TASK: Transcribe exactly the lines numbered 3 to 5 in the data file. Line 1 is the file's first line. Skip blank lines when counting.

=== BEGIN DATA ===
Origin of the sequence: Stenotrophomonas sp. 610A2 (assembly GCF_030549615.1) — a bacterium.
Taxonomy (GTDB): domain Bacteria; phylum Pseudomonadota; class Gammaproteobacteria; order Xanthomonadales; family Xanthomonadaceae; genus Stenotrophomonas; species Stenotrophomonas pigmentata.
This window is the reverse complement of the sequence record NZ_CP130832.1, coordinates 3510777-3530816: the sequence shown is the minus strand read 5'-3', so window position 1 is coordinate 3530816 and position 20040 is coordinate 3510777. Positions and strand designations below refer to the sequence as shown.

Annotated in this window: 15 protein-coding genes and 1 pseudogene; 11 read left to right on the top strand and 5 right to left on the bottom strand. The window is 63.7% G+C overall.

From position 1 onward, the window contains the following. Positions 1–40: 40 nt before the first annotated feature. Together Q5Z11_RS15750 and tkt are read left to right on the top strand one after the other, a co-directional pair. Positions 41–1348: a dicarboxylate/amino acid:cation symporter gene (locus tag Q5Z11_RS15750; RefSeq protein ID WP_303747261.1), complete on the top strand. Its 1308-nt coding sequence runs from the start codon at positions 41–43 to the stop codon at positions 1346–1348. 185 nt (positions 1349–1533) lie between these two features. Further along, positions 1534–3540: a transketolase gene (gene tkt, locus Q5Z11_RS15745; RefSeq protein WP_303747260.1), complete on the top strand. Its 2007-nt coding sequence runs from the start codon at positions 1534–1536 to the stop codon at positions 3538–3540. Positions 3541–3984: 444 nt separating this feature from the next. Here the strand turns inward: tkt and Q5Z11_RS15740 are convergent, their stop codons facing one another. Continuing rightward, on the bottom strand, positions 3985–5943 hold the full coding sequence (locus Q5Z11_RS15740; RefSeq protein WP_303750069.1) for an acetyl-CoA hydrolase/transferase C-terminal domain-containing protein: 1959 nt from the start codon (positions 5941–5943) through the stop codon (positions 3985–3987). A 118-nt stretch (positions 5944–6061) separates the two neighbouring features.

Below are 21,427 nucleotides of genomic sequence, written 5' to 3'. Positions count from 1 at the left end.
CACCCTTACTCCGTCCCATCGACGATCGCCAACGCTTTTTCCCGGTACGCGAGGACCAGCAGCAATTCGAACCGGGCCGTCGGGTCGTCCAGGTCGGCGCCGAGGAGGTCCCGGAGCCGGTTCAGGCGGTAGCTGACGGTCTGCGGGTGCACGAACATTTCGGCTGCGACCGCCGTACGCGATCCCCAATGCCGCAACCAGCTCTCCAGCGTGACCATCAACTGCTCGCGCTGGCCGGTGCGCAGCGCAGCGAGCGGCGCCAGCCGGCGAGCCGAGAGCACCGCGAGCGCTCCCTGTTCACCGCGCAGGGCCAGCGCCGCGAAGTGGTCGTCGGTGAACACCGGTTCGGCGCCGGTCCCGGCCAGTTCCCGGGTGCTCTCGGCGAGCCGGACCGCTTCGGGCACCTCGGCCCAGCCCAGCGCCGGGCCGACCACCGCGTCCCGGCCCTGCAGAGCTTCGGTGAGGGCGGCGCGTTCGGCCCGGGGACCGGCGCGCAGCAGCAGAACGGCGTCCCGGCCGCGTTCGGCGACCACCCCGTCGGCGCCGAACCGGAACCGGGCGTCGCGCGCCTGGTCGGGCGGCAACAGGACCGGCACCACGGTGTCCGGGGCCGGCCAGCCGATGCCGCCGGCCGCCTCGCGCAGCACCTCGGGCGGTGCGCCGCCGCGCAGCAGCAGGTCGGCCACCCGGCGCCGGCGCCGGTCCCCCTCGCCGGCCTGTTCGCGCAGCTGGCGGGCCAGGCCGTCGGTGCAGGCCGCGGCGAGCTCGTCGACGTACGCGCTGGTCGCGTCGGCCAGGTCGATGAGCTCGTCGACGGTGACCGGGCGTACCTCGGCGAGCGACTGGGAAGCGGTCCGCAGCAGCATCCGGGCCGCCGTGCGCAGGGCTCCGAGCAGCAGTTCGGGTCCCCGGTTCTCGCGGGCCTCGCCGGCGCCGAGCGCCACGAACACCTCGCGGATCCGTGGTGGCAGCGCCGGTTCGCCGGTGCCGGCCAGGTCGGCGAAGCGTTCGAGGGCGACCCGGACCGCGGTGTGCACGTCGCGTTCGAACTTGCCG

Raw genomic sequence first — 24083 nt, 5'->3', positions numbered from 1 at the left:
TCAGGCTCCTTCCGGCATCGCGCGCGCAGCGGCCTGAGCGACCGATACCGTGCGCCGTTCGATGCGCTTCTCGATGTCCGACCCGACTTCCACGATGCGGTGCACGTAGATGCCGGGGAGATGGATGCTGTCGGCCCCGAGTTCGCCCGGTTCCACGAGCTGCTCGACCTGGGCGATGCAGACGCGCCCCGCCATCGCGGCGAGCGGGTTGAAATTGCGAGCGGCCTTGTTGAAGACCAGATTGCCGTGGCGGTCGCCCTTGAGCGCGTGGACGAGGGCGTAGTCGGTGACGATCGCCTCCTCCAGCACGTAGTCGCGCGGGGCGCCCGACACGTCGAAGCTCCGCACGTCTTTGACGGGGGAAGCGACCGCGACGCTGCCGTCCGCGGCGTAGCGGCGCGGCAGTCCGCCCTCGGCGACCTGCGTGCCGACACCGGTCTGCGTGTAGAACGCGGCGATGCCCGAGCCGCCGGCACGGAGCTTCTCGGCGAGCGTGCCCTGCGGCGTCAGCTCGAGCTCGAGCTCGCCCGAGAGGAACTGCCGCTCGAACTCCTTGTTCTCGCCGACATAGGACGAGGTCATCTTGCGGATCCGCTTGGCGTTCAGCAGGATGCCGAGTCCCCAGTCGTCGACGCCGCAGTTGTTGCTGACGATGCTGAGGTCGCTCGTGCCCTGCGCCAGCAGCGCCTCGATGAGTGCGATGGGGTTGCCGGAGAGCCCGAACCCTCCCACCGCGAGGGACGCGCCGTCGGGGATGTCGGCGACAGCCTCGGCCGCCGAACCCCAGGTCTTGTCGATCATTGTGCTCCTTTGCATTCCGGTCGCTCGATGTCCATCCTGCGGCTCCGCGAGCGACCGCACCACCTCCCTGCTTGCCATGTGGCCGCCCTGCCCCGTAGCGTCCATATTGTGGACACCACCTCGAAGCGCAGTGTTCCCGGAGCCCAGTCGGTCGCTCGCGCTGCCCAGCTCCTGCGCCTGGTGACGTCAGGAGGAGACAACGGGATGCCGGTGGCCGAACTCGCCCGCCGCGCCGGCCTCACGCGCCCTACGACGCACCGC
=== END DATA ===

This window is the reverse complement of the sequence record NZ_CP130832.1, coordinates 3510777-3530816: the sequence shown is the minus strand read 5'-3', so window position 1 is coordinate 3530816 and position 20040 is coordinate 3510777. Positions and strand designations below refer to the sequence as shown.

Annotated in this window: 15 protein-coding genes and 1 pseudogene; 11 read left to right on the top strand and 5 right to left on the bottom strand. The window is 63.7% G+C overall.

From position 1 onward, the window contains the following. Positions 1–40: 40 nt before the first annotated feature. Together Q5Z11_RS15750 and tkt are read left to right on the top strand one after the other, a co-directional pair. Positions 41–1348: a dicarboxylate/amino acid:cation symporter gene (locus tag Q5Z11_RS15750; RefSeq protein ID WP_303747261.1), complete on the top strand. Its 1308-nt coding sequence runs from the start codon at positions 41–43 to the stop codon at positions 1346–1348. 185 nt (positions 1349–1533) lie between these two features. Further along, positions 1534–3540: a transketolase gene (gene tkt, locus Q5Z11_RS15745; RefSeq protein WP_303747260.1), complete on the top strand. Its 2007-nt coding sequence runs from the start codon at positions 1534–1536 to the stop codon at positions 3538–3540. Positions 3541–3984: 444 nt separating this feature from the next. Here the strand turns inward: tkt and Q5Z11_RS15740 are convergent, their stop codons facing one another. Continuing rightward, on the bottom strand, positions 3985–5943 hold the full coding sequence (locus Q5Z11_RS15740; RefSeq protein WP_303750069.1) for an acetyl-CoA hydrolase/transferase C-terminal domain-containing protein: 1959 nt from the start codon (positions 5941–5943) through the stop codon (positions 3985–3987). A 118-nt stretch (positions 5944–6061) separates the two neighbouring features.